Running all the way from Rosenlundskanalen southeast to Götaplatsen is the wide, cobbled length of Kungsportsavenyn. Known more simply as Avenyn, this “avenue” teems with life and is Gothenburg’s showiest thoroughfare. The ground floor of almost every grand old nineteenth-century home has been converted into a café, bar or restaurant, which the young and beautiful inhabit whilst sipping overpriced drinks and posing at tables that, from mid-spring to September, spill out onto the street. Avenyn is arguably one of the best places in the city for people-watching, and no visit to Gothenburg is complete without a stroll down it.
At the southern end of the avenue is Götaplatsen, modern Gothenburg's main square, centred on a vast statue of Poseidon and flanked to the east and west by the Stadsteatern (Theatre) and Konserthuset (Concert Hall) respectively, and to the south by the fascinating Konstmuseum, which contains a fine collection of international art from various periods.
Behind Poseidon stands Götaplatsen’s most impressive attraction, the superb Konstmuseum, its massive, symmetrical facade reminiscent of the fascist architecture of 1930s Germany. This is one of the city’s finest museums, and it’s easy to spend half a day absorbing the diverse and extensive collections, the highlights of which are picked out below. A delightful little park, Näckrosdammen, lies just behind the museum; with its late-spring rhododendrons and big, duck-filled pond, it’s a lovely place for a stroll.
On the ground floor, to the left of the ticket desk, the Hasselblad Center contains excellent exhibitions of contemporary photography. Displays are temporary and aim to showcase the work of internationally renowned photographers as well as those from up-and-coming Nordic artists.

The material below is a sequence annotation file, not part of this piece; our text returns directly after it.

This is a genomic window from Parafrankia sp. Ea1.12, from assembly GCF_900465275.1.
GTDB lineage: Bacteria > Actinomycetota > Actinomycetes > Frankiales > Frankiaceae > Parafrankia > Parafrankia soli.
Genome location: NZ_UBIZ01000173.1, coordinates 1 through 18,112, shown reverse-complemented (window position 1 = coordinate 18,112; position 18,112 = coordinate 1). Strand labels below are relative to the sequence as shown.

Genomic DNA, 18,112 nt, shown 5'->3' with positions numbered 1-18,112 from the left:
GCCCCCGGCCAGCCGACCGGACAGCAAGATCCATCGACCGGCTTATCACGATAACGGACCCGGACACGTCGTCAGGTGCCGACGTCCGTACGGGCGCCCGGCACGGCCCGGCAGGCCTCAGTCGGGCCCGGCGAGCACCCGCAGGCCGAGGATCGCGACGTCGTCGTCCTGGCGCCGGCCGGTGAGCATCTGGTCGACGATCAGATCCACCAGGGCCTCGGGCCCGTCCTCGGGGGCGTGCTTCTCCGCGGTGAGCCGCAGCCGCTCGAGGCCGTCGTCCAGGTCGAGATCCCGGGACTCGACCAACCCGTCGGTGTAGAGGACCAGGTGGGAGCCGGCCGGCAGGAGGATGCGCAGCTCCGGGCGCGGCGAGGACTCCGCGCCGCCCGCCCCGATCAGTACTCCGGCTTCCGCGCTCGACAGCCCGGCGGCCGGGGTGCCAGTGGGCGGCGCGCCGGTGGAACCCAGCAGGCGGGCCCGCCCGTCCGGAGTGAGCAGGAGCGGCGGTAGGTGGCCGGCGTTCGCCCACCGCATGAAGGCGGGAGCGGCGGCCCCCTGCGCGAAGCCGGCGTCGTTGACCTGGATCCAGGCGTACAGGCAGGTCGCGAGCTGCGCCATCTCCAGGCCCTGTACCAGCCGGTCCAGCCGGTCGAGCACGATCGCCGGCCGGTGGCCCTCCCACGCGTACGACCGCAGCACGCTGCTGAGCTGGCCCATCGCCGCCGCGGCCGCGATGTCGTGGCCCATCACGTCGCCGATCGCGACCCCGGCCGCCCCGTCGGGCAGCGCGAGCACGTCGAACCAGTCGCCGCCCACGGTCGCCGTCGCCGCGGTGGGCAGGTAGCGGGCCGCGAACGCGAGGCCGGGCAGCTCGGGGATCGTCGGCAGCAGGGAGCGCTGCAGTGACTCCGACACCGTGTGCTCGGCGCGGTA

The Konstmuseum’s collections of European art date from fifteenth to the seventeenth centuries and fill a total of six rooms. Pride of place is taken by Rembrandt’s Knight with Falcon, although Rubens is also well represented with works such as Adoration of the Magi on display. Elsewhere, you’ll find paintings by the celebrated masters of French Impressionism and artists closely linked to them: Monet, Gauguin, Renoir and Cézanne, for example. Look out, in particular, for Van Gogh’s Olive Grove, Saint Rémy from 1899 which is widely considered to be one of the artist’s most powerful works in terms of vitality and expression. Collections of Swedish art are dominated by Alexander Roslin who is represented by a portrait of French aristocrats and a group portrait of the well-to-do Grill family.
Best of all, and the main reason to visit, are the Fürstenberg Galleries on the top floor, which celebrate the work of some of Scandinavia’s most prolific and revered early twentieth-century artists; well-known works by Carl Larsson, Anders Zorn and Carl Wilhelmson reflect the seasons and landscapes of the Nordic countries, and evoke a vivid picture of Scandinavian life at that time. Paintings to look out for include Larsson’s Lilla Suzanne, which touchingly depicts the elated face of a baby and is one of his most realistic works; Anders Zorn’s Bathers, flushed with a pale pink summer glow and exemplifying the painter’s feeling for light and the human form; and the sensitive portraits by Ernst Josephson, most notably his full-length portrait of Carl Skånberg – easily mistaken for the young Winston Churchill. The Danish artist Peter Kroyer’s marvellous Hip Hip Hooray again plays with light, and a couple of works by Hugo Birger also deserve your attention. One depicts the interior of the original Fürstenberg Gallery, while his massive Scandinavian Artists’ Breakfast in Paris, dominating an entire wall, puts some faces to the artists’ names – a pamphlet in the room will help identify them. Also worth a look is an entire room of Larsson’s bright, fantastical wall-sized paintings.
The city’s oldest working-class suburb is Haga; once so run-down that demolition was on the cards, today it’s one of Gothenburg’s most enjoyable quarters. The transformation took place in the early 1980s, after someone saw potential in the web of artisans’ homes known as “governor’s houses”, distinctive early nineteenth-century buildings constructed with a stone ground floor and two wooden upper storeys.